With regard to unprotected heterosexual contacts, approximations of the risk of HIV transmission per sexual act appear to be four to ten times higher in low-income countries than in high income states. 51 In low-income countries, the threat of female-to-male transmission is estimated as 0.38% per action, and of male-to-female transmission as 0.30% per act; the equivalent estimates for high-income nations are 0.04% per act for female to male transmission, and 0.08% per act for male-to-female transmission. 51 The risk of transmission from anal intercourse is particularly high, estimated as 1.4-1.7% per act in both heterosexual and gay contacts. 51 52 While the risk of transmission from oral sex is relatively low, it's still present. 53 The danger from receiving oral sex has been described as "nearly nil"; 54 nonetheless, a few instances are reported. 55 The per-act risk is estimated at 0-0.04% for receptive oral intercourse. 56 In settings including prostitution in low income countries, risk of female-to-male transmission has been estimated as 2.4% per act and male-to-female transmission as 0.05% per act. 51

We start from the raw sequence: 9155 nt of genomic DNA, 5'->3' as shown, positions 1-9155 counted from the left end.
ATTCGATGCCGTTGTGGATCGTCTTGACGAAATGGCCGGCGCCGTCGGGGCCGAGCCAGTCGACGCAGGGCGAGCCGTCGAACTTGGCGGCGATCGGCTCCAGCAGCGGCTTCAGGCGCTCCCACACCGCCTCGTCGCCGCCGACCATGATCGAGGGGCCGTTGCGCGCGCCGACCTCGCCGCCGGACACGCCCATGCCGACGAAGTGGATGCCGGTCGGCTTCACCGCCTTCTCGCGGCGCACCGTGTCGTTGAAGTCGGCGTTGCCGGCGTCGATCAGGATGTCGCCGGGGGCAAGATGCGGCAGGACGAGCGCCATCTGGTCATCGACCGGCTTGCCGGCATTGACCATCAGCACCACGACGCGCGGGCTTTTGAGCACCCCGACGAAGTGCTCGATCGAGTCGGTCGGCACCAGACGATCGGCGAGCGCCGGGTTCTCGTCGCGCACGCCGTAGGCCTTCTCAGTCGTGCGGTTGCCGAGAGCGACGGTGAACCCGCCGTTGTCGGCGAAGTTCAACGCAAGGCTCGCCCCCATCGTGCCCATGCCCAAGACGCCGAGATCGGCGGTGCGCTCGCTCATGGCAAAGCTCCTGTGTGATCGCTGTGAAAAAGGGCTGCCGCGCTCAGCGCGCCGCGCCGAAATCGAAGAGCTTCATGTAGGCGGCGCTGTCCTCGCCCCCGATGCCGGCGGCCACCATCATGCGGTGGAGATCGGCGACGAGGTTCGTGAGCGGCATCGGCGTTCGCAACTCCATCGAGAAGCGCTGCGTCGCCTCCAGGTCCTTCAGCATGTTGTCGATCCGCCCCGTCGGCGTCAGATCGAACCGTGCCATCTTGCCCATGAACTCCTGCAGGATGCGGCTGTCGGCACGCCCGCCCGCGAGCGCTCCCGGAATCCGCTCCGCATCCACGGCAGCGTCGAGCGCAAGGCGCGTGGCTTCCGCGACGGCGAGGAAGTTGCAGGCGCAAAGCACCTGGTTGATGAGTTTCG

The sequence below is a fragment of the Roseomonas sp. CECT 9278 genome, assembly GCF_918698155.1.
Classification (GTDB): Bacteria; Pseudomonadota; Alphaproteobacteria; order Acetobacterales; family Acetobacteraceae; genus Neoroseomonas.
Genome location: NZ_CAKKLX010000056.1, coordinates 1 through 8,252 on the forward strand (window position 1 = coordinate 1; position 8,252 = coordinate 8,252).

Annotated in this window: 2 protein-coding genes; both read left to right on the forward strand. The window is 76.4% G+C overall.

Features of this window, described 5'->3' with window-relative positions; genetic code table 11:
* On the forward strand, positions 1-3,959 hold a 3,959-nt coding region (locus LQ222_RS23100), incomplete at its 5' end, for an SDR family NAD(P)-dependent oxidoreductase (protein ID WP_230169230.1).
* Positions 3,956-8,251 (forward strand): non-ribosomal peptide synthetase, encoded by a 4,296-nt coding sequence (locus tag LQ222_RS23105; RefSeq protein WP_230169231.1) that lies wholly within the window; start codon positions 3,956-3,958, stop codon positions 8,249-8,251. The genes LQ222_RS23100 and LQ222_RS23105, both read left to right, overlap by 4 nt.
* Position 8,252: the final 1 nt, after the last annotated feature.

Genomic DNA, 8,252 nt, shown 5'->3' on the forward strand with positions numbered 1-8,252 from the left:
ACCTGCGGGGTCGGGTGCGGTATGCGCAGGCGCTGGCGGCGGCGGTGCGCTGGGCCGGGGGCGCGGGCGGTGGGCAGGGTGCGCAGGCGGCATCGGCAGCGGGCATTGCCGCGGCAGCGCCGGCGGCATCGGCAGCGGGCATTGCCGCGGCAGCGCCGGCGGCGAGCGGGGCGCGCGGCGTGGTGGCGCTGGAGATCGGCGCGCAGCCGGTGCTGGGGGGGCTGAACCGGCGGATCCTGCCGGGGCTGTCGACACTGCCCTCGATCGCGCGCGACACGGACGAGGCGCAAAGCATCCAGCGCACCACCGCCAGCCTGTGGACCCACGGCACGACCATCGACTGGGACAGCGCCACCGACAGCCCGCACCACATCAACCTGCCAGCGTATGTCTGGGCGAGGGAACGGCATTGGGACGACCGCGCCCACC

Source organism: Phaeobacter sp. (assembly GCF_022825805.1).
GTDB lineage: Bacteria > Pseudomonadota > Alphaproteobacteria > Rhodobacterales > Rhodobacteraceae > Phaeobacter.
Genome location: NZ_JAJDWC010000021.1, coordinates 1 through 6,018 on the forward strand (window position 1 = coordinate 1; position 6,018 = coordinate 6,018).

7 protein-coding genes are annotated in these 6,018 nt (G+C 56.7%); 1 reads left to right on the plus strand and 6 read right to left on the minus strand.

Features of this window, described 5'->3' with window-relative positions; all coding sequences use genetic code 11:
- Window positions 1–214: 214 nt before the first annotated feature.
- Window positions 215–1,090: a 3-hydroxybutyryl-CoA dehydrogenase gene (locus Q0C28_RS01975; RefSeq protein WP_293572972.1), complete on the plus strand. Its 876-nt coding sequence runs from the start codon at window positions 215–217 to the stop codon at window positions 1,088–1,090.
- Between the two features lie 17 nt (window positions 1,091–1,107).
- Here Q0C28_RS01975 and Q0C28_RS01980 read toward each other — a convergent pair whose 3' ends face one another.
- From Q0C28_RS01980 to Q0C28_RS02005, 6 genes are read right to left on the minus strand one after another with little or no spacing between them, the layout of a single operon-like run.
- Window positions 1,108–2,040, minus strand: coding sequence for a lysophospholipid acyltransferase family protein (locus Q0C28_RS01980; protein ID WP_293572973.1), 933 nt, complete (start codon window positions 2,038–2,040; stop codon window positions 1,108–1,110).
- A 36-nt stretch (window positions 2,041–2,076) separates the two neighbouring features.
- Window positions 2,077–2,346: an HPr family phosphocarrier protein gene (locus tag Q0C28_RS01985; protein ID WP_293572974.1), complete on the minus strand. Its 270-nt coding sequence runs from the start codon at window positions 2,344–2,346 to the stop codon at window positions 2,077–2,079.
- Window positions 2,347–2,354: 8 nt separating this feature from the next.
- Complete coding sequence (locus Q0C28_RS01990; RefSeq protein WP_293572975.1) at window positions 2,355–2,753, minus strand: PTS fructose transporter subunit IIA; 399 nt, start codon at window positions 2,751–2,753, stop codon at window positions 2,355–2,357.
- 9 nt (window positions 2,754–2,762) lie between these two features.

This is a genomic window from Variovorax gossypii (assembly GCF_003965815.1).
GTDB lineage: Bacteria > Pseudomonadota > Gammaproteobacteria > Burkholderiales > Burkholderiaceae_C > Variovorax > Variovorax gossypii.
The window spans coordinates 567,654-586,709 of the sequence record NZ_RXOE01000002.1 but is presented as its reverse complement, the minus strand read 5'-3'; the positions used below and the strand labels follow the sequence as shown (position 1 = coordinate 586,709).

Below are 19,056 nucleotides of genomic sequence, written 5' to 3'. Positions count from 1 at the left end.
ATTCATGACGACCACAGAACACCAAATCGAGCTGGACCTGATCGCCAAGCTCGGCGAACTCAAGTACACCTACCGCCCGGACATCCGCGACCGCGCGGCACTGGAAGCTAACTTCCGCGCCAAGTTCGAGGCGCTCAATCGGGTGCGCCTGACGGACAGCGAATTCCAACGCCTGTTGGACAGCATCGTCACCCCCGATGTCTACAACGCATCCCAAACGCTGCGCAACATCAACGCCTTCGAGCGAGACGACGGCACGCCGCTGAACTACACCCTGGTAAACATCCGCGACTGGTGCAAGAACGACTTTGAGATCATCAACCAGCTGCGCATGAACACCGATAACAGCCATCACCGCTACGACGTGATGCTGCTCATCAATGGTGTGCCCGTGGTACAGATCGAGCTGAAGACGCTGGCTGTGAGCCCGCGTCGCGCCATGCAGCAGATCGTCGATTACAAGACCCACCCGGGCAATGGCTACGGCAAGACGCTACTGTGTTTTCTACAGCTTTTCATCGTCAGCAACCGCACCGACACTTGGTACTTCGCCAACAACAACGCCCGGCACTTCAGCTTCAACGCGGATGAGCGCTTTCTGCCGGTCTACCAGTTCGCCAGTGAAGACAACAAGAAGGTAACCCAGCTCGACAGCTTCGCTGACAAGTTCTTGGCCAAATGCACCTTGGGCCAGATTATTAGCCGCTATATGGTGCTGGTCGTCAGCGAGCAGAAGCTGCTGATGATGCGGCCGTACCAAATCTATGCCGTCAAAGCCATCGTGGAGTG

The 2nd most common way of HIV transmission is via blood and blood products. 11 Blood-borne transmission can be through needle-sharing during intravenous drug use, needle stick injury, transfusion of infected blood or blood product, or medical shots with unsterilized equipment. The danger from sharing a needle during drug injection is between 0.63 and 2.4% per action, with an average of 0.8%. Std test nearest IL United States. 63 The danger of acquiring HIV from a needle stick from an HIV-infected man is estimated as 0.3% (about 1 in 333) per action and the danger following mucous membrane exposure to infected blood as 0.09% (about 1 in 1000) per act. 47 In the United States intravenous drug users made up 12% of all new cases of HIV in 64 2009 and in certain areas more than 80% of those who inject drugs are HIV positive. 11

HIV is transmitted in about 93% of blood transfusions using contaminated blood. 63 In developed nations the danger of getting HIV from a blood transfusion is extremely low (less than one in half a million) where improved donor selection and HIV screening is performed; 11 for example, in the UK the threat is reported at one in five million 65 and in the United States it was one in 1.5 million in 2008. 66 In low income countries, only half of transfusions may be suitably screened (as of 2008), 67 and it is estimated that up to 15% of HIV infections in these areas come from transfusion of infected blood and blood products, representing between 5% and 10% of global infections. Std test nearby IL, United States. 11 68 Although rare due to screening, it's possible to get HIV from tissue and organ transplantation 69